HEARING TIPS

Hand holding hearing protection earmuffs that can prevent hearing loss.

Chances are you’ve already detected that you don’t hear as well as you used to. Hearing loss typically develops due to decisions you make without realizing they’re affecting your hearing.

With a few simple lifestyle changes, many types of hearing loss can be avoided. What follows are 6 secrets that will help you protect your hearing.

1. Regulate Your Blood Pressure

It’s not okay if your blood pressure remains high. A study revealed that hearing loss was 52% more likely with people who have higher than average blood pressure and they are more likely to have other health problems as well.

Prevent injury to your hearing by taking measures to lower your blood pressure. Don’t dismiss high blood pressure or wait to consult a doctor. Blood pressure management includes correct diet, exercise, stress management, and following your doctor’s advice.

2. Quit Smoking

There are plenty of good reasons to quit smoking, here’s yet another: Hearing loss is 15% more likely to affect smokers. What’s even more surprising is that there’s a 28% higher chance of someone developing hearing problems if they are frequently exposed to second-hand smoke. The dangerous consequences of second-hand smoke are not only harmful, they also linger in the air for long periods.

If you’re a smoker, protect your hearing and consider quitting. Take measures to reduce your exposure to second-hand smoke if you hang out with a smoker.

3. Keep Your Diabetes Under Control

One in four adults is either pre-diabetic or diabetic. A pre-diabetic person is very likely to get diabetes within 5 years if they don’t make significant lifestyle changes.

High blood sugar damages blood vessels, which makes it very hard for them to effectively carry nutrients. A diabetic person is more than twice as likely to experience hearing loss compared to a non-diabetic individual.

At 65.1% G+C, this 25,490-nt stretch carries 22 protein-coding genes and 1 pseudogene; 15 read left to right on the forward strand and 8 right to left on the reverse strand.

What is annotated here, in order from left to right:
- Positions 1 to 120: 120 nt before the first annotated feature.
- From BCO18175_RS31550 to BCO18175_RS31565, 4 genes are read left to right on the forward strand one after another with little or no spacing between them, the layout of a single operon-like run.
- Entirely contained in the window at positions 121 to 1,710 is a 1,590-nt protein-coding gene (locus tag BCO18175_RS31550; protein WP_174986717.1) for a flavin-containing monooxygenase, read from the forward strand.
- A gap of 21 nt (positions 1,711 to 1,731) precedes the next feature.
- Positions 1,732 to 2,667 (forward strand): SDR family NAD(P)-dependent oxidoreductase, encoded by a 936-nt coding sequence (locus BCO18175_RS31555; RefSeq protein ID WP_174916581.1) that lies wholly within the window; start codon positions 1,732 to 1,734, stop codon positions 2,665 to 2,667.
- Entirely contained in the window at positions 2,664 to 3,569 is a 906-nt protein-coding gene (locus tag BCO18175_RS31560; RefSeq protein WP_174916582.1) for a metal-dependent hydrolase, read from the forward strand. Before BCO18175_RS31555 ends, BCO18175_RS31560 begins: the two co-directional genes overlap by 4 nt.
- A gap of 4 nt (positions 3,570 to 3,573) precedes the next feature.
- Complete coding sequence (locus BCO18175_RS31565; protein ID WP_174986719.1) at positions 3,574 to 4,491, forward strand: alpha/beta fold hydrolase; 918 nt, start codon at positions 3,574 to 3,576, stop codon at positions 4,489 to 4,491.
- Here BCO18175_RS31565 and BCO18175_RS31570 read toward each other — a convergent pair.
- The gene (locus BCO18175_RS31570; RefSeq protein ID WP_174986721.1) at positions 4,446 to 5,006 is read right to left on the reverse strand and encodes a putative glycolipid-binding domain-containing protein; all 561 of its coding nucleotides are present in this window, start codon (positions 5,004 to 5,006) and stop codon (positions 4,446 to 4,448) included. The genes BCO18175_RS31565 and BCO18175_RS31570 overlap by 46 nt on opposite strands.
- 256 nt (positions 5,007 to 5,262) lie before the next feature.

If you suffer from diabetes, protect your hearing by taking the correct steps to manage it. Protect your hearing by making lifestyle changes if you are at risk of type 2 diabetes.

4. Lose Some Weight

This isn’t about body image or feeling good about yourself. It’s about your health. Hearing loss and other health disorders increase as your Body Mass Index (BMI) rises. The risk of developing hearing loss rises by 17% for a mildly obese woman with a BMI of 30 to 34. A moderately obese person has a 25% risk of hearing loss if they have a BMI of 40.

Work to eliminate some of that excess weight. Your life can be prolonged and your hearing can be safeguarded by something as simple as walking for 30 minutes each day.

5. OTC Medicines Shouldn’t be Overused

Hearing impairment can be the consequence of some over-the-counter (OTC) medications. The danger goes up when these medicines are taken on a regular basis over lengthy periods of time.

Common over-the-counter drugs that affect hearing include aspirin, NSAIDs (such as naproxen, ibuprofen), and acetaminophen. Take these drugs in moderation and only with your doctor’s guidance if you need to take them more regularly.

If you’re using the suggested dose for the periodic headache, studies suggest you’ll most likely be okay. Taking them on a daily basis, however, increases the chance of hearing loss by up to 40% for men.

Always follow your doctor’s recommendations. But if you’re taking these medications each day to manage chronic pain or thin your blood, consult your doctor about lifestyle changes you can implement to decrease your dependence on OTC drugs.

6. Eat More Broccoli

Broccoli is packed with iron along with essential nutrients like vitamins C and K. Iron is essential to blood circulation and a healthy heart. Oxygen and nutrients are transported to your cells which helps keep them nourished and healthy and iron is a significant part of this process.

For vegetarians or individuals who don’t eat much meat, eating a sufficient amount of plant-based iron is essential. You’re more likely to be iron deficient because the iron found in plants is less bioavailable than the iron found in meat.

More than 300,000 individuals were examined by Pennsylvania State University. People who have anemia (extreme iron deficiency) are twice as likely, according to this research, to develop sensorineural hearing loss than people who have typical iron concentrations. Sensorineural hearing loss is the scientific term for irreversible hearing loss associated with aging.

The inner ear has tiny hair cells that pick up sounds and communicate with the brain to transmit the volume and frequency of those sounds. If an iron deficiency or poor circulation causes these delicate hairs to die they will never grow back.

Don’t wait to get a hearing test because you’re never too young. Reduce hearing loss by implementing these simple secrets in your day-to-day life.

Why wait? You don't have to live with hearing loss. Call Us Today